For years, individuals who struggled with binge eating disorder were simply told to stop eating so much or bullied and taunted in other ways. Fortunately, in the past few years, there has been a distinct shift in the way clinicians look at compulsive overeating disorder treatment. This has also started a slow, but promising, change in the way society at large perceives this common condition.
What Is Compulsive Overeating Disorder?
Compulsive overeating disorder is sometimes also referred to as binge eating disorder. This condition is marked by a sense of lost control when it comes to eating. Individuals who have compulsive overeating disorder feel compelled to eat amounts of food that would be considered to be significantly more than others would eat in the same circumstances.
What Makes it Different Than Overeating?
While nearly everyone goes through phases where they might compulsively overeat; for example, during the holidays, people who have compulsive overeating disorder typically display this type of behavior on a regular basis. Over a period of at least six months, people who can benefit from compulsive overeating disorder treatment experience an average of at least two episodes of overeating per week.
Delving Into Compulsive Overeating Disorder Treatment
Anyone can be affected by compulsive overeating disorder, even those who have what is considered to be a normal body weight. However, for most people, the condition leads to weight gain or at times, obesity. This development can often serve to reinforce more compulsive overeating in an indirect way.
Like other types of eating disorders, compulsive overeating disorder may be accompanied by negative feelings. For example, guilt and shame are often associated with this eating disorder and these must be factored into any rehabilitation for eating disorders that the individual undergoes.
In addition, many people who have an eating disorder, such as compulsive overeating disorder, may often have a co-occurring condition. Anxiety and depression, for example, could lead the individual to turn to food as a mechanism to cope. Because eating is such a pleasurable activity, treatment and rehabilitation for eating disorders must encompass the complex and linked emotions that are involved.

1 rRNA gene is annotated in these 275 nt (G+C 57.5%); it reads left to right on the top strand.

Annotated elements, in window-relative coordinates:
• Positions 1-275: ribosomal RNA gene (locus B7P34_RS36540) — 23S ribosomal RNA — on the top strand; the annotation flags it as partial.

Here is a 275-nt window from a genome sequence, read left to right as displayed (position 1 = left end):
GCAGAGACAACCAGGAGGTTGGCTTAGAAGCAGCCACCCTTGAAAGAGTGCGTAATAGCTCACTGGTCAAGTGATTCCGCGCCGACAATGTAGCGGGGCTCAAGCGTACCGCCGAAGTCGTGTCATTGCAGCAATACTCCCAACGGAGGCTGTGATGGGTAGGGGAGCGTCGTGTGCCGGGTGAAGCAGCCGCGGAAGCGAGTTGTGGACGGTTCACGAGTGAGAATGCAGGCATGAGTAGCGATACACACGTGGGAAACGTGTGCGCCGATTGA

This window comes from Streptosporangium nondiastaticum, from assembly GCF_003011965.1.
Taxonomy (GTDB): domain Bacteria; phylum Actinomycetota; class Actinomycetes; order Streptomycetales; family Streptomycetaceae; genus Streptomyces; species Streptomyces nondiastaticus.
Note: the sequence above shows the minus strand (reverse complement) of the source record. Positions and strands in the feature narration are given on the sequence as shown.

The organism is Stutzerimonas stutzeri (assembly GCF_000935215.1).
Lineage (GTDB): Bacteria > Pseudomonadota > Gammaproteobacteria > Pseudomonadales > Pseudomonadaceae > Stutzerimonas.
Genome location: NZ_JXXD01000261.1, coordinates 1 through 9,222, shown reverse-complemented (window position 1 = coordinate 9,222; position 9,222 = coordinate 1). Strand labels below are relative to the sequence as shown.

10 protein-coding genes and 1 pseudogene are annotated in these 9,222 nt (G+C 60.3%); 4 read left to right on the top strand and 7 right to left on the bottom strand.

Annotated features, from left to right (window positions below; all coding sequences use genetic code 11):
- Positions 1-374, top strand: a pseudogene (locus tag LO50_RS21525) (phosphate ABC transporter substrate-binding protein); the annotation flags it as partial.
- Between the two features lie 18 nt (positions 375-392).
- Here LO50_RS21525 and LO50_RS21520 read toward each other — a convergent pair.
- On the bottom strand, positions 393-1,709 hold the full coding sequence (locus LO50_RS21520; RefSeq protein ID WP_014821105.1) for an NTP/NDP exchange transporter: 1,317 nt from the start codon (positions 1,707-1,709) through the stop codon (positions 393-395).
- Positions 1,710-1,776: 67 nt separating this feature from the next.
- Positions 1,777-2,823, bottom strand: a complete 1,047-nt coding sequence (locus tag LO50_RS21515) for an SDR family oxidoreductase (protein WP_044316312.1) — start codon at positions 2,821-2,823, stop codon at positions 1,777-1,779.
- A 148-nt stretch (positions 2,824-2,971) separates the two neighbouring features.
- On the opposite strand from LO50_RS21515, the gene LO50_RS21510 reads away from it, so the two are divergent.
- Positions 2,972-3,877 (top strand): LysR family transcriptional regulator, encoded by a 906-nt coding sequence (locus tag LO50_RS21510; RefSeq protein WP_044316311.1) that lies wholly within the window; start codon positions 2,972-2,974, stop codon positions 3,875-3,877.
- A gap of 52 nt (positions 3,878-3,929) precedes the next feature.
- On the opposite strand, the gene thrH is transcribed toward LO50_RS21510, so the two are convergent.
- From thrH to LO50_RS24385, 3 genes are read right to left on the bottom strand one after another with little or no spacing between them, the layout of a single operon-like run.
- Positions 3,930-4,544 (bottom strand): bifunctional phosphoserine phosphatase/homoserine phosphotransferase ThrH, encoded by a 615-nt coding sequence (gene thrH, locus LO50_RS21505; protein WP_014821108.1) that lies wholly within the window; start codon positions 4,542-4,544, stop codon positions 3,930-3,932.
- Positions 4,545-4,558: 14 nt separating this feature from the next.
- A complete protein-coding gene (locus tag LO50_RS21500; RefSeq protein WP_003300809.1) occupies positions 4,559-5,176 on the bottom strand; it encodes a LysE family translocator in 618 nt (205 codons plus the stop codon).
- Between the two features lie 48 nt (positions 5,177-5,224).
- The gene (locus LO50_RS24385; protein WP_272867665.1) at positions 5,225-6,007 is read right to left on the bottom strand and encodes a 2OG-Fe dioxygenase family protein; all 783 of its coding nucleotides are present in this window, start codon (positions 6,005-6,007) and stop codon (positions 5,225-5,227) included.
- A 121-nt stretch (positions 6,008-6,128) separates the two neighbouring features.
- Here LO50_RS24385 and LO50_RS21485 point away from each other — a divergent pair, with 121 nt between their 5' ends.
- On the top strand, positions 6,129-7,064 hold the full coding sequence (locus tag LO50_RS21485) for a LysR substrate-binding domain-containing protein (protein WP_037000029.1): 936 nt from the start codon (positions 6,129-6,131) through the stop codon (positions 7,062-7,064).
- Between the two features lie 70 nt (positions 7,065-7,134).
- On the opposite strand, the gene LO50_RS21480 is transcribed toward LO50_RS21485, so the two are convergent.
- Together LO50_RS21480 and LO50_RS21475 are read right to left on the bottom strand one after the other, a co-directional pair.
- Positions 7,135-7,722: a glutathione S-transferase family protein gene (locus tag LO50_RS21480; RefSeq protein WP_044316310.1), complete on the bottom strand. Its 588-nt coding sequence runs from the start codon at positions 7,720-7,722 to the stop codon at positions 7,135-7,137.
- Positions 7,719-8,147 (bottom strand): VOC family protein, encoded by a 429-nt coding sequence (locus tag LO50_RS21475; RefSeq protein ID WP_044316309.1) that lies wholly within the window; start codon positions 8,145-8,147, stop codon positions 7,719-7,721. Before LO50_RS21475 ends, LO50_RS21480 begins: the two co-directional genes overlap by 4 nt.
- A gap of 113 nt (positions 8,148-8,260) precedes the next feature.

What Causes Compulsive Overeating Disorder?
While there are often no clear answers regarding what causes compulsive overeating disorder, research has found that the presence of some factors increase the odds that an individual will develop the condition.
As mentioned previously, compulsive overeating and conditions such as depression, low self-esteem and anxiety are often related. The presence of these psychological conditions can contribute to binge eating. Another example, trauma, can also result in the individual developing compulsive overeating disorder.
The enormous social pressure that exists in regard to being thin could lead to some people turning to eating as a way to manage their emotions. In other cases, there is a biological component to binge eating disorder. This is why it is vital that any compulsive overeating disorder treatment begins with a thorough assessment.
Eating Disorder Residential Treatment
Eating disorder residential treatment ensures the individual has access to a complete panel of medical experts who are devoted to his or her needs. These experts may include therapists and nutritionists to psychiatrists and other health professionals. While providing state-of-the-art treatment, Monte Nido also works by a “people first, patients second” philosophy that helps individuals become fully recovered and rediscover their healthy self. Contact them today to learn more about their evidence-based compulsive overeating disorder treatment.